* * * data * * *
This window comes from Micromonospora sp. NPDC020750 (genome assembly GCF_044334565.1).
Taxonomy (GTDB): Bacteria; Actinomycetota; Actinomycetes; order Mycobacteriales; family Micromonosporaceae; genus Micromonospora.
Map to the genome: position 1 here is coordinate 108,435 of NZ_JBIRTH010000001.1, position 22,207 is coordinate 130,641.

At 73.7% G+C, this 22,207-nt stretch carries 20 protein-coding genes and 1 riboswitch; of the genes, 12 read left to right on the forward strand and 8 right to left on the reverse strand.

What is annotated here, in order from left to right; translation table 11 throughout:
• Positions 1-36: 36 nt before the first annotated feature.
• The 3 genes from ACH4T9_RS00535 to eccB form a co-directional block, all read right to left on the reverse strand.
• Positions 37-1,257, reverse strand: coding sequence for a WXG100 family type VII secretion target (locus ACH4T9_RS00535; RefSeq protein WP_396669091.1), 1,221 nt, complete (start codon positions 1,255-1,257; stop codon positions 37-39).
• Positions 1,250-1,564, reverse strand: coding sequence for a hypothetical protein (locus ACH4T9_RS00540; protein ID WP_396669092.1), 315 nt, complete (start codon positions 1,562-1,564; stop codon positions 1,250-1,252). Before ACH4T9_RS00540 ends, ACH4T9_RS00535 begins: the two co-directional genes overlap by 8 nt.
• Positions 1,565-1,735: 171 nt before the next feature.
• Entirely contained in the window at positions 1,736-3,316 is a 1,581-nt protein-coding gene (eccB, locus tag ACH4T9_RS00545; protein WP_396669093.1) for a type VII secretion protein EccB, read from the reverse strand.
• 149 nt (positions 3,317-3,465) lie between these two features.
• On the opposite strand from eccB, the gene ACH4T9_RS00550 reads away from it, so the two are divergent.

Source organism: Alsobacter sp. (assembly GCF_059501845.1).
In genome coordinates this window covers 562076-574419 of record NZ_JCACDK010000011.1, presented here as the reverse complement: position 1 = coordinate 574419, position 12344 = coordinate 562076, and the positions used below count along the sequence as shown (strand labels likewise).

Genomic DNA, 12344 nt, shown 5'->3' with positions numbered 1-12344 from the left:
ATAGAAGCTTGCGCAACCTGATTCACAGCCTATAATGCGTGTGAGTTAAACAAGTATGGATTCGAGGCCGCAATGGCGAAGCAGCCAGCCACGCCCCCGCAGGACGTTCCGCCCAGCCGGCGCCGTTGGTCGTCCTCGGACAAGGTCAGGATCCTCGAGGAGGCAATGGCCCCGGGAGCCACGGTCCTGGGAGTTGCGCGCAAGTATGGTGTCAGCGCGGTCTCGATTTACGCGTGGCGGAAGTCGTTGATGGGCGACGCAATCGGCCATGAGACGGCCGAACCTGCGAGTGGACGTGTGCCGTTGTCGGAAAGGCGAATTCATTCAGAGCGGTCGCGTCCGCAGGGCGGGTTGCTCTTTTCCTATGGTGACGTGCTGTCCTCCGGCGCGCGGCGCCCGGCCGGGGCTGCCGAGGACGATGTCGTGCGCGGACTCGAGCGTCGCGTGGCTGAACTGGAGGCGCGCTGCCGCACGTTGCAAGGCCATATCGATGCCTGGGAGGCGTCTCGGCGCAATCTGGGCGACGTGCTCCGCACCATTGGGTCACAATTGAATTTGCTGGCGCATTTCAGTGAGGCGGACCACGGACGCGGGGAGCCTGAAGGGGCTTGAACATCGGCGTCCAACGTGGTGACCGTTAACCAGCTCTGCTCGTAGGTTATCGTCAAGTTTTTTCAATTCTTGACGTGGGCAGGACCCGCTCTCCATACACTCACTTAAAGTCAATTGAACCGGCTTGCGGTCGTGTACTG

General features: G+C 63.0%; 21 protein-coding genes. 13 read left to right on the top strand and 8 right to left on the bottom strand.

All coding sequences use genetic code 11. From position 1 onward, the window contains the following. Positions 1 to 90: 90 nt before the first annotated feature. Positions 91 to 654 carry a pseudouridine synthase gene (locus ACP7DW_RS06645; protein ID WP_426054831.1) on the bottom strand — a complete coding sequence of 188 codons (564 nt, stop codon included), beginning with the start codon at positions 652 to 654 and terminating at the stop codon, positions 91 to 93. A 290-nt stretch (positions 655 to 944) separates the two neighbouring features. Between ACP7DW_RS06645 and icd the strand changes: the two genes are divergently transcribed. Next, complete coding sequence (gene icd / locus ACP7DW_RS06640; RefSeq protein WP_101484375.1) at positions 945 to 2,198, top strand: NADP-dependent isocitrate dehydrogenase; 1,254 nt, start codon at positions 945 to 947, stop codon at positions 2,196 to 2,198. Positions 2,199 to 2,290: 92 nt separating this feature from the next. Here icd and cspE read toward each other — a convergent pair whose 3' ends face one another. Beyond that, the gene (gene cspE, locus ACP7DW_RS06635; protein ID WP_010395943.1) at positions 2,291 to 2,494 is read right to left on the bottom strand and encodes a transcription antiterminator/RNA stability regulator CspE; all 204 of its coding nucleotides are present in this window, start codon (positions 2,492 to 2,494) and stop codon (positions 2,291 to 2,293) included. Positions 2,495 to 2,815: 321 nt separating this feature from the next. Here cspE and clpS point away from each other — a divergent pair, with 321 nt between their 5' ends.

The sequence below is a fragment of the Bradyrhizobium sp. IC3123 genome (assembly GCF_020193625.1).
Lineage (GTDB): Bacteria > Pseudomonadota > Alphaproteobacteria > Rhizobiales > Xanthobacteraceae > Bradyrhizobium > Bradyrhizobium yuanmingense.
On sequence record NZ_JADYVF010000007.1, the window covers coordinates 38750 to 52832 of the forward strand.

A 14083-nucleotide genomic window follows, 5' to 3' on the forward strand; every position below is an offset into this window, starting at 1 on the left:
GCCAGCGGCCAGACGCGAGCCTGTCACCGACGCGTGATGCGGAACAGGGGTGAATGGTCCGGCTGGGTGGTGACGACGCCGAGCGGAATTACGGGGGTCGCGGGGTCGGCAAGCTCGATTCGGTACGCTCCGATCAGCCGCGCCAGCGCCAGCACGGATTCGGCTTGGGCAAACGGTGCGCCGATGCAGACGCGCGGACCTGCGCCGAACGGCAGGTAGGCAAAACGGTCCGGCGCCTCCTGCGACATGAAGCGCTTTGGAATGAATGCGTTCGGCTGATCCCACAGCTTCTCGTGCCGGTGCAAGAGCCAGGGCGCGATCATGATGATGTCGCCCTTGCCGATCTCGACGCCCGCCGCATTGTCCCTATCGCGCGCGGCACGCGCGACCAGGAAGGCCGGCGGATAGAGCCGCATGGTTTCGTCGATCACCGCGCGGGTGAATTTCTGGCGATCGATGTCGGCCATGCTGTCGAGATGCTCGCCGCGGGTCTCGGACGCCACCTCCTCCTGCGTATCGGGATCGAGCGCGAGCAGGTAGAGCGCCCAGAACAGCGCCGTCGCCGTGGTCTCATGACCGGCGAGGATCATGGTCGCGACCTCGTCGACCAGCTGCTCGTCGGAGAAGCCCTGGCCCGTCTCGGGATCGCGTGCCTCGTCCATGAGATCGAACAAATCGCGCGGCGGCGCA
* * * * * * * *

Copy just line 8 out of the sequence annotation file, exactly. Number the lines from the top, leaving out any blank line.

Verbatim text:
• Positions 37-1,257, reverse strand: coding sequence for a WXG100 family type VII secretion target (locus ACH4T9_RS00535; RefSeq protein WP_396669091.1), 1,221 nt, complete (start codon positions 1,255-1,257; stop codon positions 37-39).